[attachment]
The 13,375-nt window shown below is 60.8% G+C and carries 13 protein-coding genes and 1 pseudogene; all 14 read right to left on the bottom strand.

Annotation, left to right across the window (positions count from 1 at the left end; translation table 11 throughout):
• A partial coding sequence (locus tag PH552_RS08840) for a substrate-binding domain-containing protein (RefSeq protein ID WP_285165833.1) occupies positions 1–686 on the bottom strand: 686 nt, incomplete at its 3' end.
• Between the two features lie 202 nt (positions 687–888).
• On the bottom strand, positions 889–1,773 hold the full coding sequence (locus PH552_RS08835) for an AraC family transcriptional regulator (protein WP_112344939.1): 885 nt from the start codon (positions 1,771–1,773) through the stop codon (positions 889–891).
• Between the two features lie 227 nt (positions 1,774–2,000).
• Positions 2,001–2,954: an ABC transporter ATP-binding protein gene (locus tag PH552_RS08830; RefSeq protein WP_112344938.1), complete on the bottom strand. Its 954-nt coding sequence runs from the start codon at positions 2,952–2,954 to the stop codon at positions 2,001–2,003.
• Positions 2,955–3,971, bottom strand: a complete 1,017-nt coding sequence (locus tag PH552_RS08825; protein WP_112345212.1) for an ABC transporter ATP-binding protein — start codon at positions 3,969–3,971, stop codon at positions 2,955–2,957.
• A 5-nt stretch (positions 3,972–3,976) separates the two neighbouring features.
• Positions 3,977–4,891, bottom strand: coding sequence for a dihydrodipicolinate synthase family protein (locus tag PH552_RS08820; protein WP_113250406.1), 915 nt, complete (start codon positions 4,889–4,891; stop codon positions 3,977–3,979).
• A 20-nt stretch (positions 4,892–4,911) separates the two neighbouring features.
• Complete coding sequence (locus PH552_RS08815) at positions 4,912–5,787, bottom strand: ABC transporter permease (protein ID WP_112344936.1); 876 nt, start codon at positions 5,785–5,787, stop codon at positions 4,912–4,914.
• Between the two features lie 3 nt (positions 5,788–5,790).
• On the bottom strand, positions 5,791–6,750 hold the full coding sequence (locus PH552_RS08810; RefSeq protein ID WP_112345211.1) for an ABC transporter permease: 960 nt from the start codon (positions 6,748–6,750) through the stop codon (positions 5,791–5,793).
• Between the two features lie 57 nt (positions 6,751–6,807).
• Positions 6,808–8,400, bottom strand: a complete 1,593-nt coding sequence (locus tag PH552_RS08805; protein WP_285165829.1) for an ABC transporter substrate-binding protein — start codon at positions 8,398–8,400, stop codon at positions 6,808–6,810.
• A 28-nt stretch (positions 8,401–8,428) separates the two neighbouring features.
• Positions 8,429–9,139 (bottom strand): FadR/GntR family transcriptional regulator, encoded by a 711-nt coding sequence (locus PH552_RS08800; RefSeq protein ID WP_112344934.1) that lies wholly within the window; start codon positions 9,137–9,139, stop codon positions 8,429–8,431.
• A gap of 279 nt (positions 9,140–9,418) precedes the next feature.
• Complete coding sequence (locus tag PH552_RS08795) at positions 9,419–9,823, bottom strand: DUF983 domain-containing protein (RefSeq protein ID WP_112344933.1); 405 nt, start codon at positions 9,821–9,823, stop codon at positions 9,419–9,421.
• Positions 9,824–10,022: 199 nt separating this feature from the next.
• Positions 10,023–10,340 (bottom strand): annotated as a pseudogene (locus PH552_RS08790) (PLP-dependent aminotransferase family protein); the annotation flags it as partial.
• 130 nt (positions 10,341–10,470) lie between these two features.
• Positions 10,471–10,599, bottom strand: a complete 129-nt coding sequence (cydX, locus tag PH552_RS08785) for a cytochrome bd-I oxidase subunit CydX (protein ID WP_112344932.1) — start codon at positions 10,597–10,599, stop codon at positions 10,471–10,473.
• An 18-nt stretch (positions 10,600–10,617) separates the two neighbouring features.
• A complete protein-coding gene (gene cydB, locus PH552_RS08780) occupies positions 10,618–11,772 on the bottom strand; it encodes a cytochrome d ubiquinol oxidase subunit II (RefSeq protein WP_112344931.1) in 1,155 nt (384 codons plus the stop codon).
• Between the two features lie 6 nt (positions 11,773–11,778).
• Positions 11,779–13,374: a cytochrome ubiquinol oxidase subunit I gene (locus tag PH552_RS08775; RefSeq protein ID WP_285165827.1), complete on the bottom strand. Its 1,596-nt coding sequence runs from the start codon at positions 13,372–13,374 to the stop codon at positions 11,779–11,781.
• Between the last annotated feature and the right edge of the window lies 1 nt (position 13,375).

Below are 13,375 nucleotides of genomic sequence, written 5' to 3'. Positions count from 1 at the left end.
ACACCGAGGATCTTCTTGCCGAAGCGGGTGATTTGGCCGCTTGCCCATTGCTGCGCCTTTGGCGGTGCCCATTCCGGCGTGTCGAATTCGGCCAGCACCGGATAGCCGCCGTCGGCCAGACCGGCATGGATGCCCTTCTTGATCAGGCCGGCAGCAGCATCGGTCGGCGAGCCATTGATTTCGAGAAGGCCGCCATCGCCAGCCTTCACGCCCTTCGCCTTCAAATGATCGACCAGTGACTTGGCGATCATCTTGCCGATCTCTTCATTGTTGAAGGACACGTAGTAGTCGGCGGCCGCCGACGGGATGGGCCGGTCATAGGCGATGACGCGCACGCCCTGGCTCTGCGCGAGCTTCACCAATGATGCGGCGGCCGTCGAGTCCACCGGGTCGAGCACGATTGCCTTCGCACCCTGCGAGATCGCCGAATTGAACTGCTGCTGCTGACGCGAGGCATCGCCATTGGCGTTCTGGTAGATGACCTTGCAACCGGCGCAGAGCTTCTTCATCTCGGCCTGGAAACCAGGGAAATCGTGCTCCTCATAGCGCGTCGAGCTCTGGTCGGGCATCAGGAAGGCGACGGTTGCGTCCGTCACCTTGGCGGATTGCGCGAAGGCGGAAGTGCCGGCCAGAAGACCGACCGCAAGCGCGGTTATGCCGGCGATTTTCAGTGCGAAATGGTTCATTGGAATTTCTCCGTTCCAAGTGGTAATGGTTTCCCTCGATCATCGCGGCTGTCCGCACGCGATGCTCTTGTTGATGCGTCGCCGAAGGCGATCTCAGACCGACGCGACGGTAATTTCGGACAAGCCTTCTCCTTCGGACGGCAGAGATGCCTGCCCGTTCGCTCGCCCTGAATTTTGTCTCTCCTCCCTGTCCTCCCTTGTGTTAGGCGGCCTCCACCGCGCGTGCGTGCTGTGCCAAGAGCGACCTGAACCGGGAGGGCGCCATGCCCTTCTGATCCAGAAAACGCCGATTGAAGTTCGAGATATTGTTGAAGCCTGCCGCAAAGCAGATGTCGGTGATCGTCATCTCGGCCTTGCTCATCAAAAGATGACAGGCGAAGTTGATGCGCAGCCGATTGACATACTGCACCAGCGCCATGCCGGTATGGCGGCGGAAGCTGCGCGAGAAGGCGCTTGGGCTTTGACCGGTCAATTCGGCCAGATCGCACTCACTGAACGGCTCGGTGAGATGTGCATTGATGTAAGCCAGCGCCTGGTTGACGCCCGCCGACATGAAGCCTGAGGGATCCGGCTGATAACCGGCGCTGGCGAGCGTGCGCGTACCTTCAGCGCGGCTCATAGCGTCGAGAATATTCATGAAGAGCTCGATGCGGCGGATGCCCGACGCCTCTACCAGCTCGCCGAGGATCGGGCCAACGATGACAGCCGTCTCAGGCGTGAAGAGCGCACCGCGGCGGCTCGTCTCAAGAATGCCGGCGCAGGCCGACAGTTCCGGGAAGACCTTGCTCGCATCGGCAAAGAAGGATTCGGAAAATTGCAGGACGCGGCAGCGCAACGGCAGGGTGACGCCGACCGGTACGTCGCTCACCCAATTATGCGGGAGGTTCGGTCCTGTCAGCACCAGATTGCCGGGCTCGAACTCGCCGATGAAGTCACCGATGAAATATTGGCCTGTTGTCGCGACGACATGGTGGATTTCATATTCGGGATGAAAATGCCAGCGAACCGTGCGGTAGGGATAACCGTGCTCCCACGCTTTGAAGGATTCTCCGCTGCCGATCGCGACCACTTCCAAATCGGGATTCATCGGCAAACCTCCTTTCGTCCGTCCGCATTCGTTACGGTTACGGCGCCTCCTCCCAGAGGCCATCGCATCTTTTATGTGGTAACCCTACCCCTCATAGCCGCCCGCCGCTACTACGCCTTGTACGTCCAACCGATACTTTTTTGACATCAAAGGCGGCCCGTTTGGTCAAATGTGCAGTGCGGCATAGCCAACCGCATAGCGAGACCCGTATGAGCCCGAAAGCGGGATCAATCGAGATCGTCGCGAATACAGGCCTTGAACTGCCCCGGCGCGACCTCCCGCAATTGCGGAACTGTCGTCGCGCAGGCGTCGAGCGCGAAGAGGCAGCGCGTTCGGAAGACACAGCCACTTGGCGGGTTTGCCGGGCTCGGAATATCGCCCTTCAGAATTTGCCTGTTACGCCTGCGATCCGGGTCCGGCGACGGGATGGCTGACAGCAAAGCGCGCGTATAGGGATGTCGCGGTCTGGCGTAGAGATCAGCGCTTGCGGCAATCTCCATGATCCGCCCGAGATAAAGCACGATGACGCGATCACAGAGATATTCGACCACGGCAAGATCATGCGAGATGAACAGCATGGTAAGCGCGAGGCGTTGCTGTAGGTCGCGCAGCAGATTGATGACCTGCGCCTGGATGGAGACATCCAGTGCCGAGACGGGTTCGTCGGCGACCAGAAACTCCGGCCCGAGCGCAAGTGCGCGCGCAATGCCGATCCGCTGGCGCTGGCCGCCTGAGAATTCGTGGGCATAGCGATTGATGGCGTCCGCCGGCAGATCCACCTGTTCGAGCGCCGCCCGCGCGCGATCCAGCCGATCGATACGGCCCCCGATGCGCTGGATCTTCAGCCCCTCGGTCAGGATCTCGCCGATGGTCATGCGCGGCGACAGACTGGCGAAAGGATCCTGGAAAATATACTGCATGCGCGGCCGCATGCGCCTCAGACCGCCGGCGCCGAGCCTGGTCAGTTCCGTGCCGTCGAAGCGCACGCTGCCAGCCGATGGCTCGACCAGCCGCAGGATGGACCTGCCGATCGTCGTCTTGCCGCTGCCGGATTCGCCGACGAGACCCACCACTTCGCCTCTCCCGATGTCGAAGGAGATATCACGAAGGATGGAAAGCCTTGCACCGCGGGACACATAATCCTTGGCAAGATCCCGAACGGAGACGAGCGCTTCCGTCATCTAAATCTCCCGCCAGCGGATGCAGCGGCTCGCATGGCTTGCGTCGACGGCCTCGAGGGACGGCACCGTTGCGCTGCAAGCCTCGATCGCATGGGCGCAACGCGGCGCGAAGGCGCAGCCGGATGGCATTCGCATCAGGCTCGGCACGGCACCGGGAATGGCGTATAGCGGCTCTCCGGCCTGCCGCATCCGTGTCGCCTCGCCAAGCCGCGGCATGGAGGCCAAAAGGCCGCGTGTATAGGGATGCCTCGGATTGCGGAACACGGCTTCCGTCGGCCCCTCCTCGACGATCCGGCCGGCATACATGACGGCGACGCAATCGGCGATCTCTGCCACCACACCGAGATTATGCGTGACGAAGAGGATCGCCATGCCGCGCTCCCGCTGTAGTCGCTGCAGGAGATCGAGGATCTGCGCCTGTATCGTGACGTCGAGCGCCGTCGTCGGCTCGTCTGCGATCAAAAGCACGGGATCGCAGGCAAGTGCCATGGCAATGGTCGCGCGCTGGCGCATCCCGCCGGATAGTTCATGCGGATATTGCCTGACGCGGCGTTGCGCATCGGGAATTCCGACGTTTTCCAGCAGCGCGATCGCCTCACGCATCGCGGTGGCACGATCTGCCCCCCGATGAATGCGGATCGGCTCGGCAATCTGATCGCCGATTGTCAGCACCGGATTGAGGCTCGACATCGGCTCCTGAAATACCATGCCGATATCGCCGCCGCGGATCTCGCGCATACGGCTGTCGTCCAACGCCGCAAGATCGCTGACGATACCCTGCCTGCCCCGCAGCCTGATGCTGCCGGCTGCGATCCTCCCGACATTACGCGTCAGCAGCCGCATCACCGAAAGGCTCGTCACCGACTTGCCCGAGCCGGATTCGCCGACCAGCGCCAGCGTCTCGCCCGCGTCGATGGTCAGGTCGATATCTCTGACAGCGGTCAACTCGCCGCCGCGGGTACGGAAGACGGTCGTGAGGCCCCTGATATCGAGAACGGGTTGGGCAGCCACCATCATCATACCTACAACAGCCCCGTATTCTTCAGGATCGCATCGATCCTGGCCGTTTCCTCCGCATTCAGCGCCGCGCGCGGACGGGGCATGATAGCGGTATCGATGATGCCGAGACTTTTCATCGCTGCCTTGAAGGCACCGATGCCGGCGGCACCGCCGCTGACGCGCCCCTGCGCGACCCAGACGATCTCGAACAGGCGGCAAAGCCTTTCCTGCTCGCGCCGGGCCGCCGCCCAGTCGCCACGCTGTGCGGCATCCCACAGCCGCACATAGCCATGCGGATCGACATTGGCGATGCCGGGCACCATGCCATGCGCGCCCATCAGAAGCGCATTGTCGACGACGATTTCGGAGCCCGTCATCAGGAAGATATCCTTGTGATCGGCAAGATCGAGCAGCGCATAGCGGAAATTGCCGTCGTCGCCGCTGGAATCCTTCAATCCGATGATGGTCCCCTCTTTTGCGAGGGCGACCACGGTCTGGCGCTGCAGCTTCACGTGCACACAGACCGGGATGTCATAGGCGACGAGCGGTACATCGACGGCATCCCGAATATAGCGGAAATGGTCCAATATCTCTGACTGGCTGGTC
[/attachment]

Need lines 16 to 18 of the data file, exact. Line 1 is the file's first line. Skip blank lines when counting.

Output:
• Positions 6,808–8,400, bottom strand: a complete 1,593-nt coding sequence (locus tag PH552_RS08805; protein WP_285165829.1) for an ABC transporter substrate-binding protein — start codon at positions 8,398–8,400, stop codon at positions 6,808–6,810.
• A 28-nt stretch (positions 8,401–8,428) separates the two neighbouring features.
• Positions 8,429–9,139 (bottom strand): FadR/GntR family transcriptional regulator, encoded by a 711-nt coding sequence (locus PH552_RS08800; RefSeq protein ID WP_112344934.1) that lies wholly within the window; start codon positions 9,137–9,139, stop codon positions 8,429–8,431.